Arup consortium secures funding from Wave Energy Scotland aiming to bring down cost of wave power

Sarah Wright - Communications Coordinator Sarah Wright UKIMEA Press Office,London
31 March 2020

A team led by Arup has secured funding from Wave Energy Scotland (WES) to demonstrate the potential of new applications of concrete to bring down the cost of wave power.

It is one of two consortia that will share just under £1 million for projects that aim to bring down the cost of wave power.

The Arup consortium aims to show that pre-cast reinforced concrete can be incorporated in a variety of wave technologies.

We are excited to work with WES to further develop our concrete wave energy convertor design, and improve the commercial case for the sector. The previous stage included successful full-scale testing of an innovative precast connection for concrete wave energy devices. The next stage comprises integrating the material into the ‘Archimedes Waveswing’ device to reduce cost, and development of a digital design tool to enable concrete to be exploited in the sector more widely. ” George Walker George Walker Associate, Advanced Digital Engineering, Arup

The other consortium, led by rope and mooring specialists, Tension Technology International, will advance the design of their flexible buoyant pod which is encapsulated in a fibre rope net.

Our goal is to deliver technologies that can produce power reliably and can demonstrate a route to commercial readiness. These two projects use materials that have a long history of use in the marine environment but so far have not been considered for wave energy machines. We believe both have real potential to be incorporated in future devices and bring down the cost of wave power. ” Tim Hurst Managing Director, WES

The Arup team is already working with Inverness-based wave energy technology developer AWS Ocean Energy to investigate the use of the technology in the AWS Archimedes Waveswing.  This submerged buoy is itself a recipient of WES funding through the novel wave energy convertor programme.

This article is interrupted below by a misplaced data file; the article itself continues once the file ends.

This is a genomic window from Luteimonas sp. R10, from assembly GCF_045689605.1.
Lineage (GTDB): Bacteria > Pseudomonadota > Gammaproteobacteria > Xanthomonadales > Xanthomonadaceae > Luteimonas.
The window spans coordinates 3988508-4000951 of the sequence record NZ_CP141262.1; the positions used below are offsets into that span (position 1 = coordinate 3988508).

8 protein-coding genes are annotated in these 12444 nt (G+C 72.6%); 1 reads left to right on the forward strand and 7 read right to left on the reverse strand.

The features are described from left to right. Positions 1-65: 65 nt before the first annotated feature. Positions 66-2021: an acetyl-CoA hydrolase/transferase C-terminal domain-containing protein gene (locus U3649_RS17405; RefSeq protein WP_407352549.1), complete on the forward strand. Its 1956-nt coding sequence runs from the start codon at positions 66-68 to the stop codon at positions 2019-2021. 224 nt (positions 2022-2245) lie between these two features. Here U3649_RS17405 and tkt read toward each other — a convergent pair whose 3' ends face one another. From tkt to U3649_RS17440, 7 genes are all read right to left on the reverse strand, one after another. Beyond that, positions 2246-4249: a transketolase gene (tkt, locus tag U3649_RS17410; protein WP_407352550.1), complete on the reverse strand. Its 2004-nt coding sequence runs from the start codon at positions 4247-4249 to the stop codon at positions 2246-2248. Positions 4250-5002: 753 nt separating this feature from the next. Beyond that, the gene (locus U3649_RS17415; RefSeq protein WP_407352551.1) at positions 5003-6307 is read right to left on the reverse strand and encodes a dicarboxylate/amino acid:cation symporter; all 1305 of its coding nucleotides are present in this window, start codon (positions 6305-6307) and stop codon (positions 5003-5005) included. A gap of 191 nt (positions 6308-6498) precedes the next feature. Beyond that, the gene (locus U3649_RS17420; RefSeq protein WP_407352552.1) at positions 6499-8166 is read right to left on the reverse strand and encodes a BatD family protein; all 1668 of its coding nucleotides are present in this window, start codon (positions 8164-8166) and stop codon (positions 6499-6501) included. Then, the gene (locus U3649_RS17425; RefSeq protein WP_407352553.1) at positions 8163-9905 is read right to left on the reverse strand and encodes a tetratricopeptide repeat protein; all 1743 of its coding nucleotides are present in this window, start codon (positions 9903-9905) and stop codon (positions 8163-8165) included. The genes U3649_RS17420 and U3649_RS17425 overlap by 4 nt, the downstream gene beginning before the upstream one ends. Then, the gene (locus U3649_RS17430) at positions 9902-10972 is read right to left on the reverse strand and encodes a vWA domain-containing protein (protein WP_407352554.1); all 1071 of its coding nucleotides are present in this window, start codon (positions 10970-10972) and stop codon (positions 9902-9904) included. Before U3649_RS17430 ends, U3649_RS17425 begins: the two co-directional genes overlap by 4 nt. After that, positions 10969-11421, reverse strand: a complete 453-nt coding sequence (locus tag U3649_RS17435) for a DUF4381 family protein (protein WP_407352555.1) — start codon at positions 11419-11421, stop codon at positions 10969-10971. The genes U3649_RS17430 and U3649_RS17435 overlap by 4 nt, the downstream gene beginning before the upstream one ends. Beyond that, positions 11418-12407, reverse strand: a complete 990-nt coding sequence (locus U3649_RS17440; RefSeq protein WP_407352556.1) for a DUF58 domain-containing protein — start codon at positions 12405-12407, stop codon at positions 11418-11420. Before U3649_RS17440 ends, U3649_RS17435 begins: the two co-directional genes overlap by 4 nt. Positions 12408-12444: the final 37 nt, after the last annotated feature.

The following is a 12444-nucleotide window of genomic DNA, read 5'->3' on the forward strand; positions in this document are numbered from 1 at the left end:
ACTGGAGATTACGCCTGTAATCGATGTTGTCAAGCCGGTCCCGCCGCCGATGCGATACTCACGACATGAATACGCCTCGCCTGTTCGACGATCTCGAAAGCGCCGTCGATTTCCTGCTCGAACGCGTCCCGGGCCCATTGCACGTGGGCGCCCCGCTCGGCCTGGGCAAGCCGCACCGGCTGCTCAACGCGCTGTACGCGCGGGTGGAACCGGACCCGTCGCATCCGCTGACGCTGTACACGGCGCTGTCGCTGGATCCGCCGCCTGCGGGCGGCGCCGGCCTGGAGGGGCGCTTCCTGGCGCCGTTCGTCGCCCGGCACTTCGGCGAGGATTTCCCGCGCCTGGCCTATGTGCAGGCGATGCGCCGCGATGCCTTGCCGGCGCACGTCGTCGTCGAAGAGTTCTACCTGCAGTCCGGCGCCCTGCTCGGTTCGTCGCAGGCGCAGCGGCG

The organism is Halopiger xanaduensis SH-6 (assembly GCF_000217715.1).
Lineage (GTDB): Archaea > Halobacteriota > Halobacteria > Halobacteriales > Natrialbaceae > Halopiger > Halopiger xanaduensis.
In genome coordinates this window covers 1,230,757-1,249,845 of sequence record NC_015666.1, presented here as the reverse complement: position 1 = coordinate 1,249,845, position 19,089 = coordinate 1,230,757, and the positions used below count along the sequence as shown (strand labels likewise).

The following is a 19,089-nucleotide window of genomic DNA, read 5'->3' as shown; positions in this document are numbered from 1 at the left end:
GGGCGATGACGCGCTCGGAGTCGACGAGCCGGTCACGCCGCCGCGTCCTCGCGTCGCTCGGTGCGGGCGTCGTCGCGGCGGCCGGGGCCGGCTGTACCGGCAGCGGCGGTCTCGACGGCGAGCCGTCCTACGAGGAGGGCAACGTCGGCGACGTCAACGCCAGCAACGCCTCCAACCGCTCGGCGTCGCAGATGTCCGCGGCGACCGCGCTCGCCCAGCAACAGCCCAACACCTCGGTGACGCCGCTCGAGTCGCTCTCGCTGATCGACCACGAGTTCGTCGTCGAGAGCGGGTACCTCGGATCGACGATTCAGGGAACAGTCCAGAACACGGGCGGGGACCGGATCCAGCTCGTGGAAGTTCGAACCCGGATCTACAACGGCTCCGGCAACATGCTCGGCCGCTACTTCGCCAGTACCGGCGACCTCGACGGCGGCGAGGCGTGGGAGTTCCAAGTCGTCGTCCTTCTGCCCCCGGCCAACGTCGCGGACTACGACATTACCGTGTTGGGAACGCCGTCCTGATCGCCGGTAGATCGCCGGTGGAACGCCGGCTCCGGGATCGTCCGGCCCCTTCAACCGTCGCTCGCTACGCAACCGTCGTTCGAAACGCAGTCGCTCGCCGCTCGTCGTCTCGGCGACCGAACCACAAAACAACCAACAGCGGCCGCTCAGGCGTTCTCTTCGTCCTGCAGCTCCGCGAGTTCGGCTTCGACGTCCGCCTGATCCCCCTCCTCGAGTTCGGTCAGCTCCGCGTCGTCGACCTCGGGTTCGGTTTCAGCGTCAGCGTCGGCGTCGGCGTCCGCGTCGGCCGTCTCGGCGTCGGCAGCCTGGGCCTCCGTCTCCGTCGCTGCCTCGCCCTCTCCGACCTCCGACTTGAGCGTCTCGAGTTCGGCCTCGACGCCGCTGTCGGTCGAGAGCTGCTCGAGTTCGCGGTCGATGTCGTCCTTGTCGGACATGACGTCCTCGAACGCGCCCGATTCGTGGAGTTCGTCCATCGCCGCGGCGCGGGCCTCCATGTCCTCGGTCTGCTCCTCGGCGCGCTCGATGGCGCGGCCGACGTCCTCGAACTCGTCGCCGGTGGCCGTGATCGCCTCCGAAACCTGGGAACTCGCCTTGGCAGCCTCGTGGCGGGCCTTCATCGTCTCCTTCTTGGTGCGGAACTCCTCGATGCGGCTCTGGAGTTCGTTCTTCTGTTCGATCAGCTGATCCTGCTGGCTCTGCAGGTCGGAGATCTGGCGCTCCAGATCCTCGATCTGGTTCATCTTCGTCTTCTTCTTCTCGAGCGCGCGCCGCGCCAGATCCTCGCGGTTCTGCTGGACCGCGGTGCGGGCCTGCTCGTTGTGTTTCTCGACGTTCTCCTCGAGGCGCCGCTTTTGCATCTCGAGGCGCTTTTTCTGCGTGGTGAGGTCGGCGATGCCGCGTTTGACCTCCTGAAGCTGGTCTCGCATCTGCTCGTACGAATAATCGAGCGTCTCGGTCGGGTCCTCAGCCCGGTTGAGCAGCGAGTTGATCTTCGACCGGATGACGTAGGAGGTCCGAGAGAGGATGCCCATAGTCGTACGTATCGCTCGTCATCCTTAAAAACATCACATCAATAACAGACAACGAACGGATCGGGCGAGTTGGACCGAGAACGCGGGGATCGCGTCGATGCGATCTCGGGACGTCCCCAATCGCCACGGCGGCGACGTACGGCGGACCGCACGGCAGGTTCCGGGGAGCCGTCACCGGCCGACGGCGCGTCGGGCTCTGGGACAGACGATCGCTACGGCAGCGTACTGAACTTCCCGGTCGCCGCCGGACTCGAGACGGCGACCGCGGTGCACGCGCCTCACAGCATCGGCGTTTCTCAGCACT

Last year AWS and Edinburgh firm Mocean Energy shared £8 million to build half-scale wave energy machines which will be tested in real ocean conditions later this year.

Tim Hurst, Managing Director at WES said:

“One of the benefits of reinforced concrete is that it has a lower unit cost and superior durability to steel in the marine environment and could be applied to a number of wave energy concepts, especially where its higher mass can bring benefits,”

“At the other end of the scale, TTI’s Netbuoy offers buoyancy where needed, with the ability to flex under extreme wave loads.

“These awards will enable both technologies to make significant advances towards commercially ready products.”

The consortium aims to bring down the cost of wave power The consortium aims to bring down the cost of wave power
Carnegie Clean Energy ‘CETO 6’ Concrete Wave Energy Device

Both projects secured their awards to progress to Stage 3 of WES’ Structural Materials and Manufacturing Processes programme, having come through the WES Stage Gate process, which began with ten technologies at stage 1 and three at stage 2.

The teams aim to demonstrate the survivability of their concepts and their application in a range of wave energy devices.  They will also work with supply chain partners to advance the commercialisation of their technologies and will provide open source design tools that can be used by wave energy developers in the design of their devices.

This is the latest stage gate funding process in the WES programme, which is fully funded by the Scottish Government.  This month, Holyrood have confirmed that they will provide a further £8.2 million of funding for the WES programme in the 2020/21 budget.

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